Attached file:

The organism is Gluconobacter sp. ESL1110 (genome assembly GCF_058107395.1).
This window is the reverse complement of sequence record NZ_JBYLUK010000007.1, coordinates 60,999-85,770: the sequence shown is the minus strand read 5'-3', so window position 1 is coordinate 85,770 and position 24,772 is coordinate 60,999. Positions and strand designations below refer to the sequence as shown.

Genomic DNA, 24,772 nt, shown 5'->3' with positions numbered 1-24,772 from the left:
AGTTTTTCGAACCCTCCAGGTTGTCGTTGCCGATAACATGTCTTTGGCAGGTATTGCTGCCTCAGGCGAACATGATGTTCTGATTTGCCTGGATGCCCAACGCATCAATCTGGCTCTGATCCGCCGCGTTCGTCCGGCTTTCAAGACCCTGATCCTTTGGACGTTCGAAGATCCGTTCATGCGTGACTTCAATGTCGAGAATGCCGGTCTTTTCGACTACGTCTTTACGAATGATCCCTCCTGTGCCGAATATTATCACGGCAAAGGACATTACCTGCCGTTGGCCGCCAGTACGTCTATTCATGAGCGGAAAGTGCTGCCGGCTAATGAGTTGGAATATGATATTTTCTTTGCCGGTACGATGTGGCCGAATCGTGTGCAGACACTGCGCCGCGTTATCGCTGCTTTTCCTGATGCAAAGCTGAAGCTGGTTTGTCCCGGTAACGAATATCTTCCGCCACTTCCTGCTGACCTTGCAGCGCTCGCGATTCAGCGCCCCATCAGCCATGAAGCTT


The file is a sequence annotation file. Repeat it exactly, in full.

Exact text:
The organism is Gluconobacter sp. ESL1110 (genome assembly GCF_058107395.1).
This window is the reverse complement of sequence record NZ_JBYLUK010000007.1, coordinates 60,999-85,770: the sequence shown is the minus strand read 5'-3', so window position 1 is coordinate 85,770 and position 24,772 is coordinate 60,999. Positions and strand designations below refer to the sequence as shown.

Genomic DNA, 24,772 nt, shown 5'->3' with positions numbered 1-24,772 from the left:
AGTTTTTCGAACCCTCCAGGTTGTCGTTGCCGATAACATGTCTTTGGCAGGTATTGCTGCCTCAGGCGAACATGATGTTCTGATTTGCCTGGATGCCCAACGCATCAATCTGGCTCTGATCCGCCGCGTTCGTCCGGCTTTCAAGACCCTGATCCTTTGGACGTTCGAAGATCCGTTCATGCGTGACTTCAATGTCGAGAATGCCGGTCTTTTCGACTACGTCTTTACGAATGATCCCTCCTGTGCCGAATATTATCACGGCAAAGGACATTACCTGCCGTTGGCCGCCAGTACGTCTATTCATGAGCGGAAAGTGCTGCCGGCTAATGAGTTGGAATATGATATTTTCTTTGCCGGTACGATGTGGCCGAATCGTGTGCAGACACTGCGCCGCGTTATCGCTGCTTTTCCTGATGCAAAGCTGAAGCTGGTTTGTCCCGGTAACGAATATCTTCCGCCACTTCCTGCTGACCTTGCAGCGCTCGCGATTCAGCGCCCCATCAGCCATGAAGCTT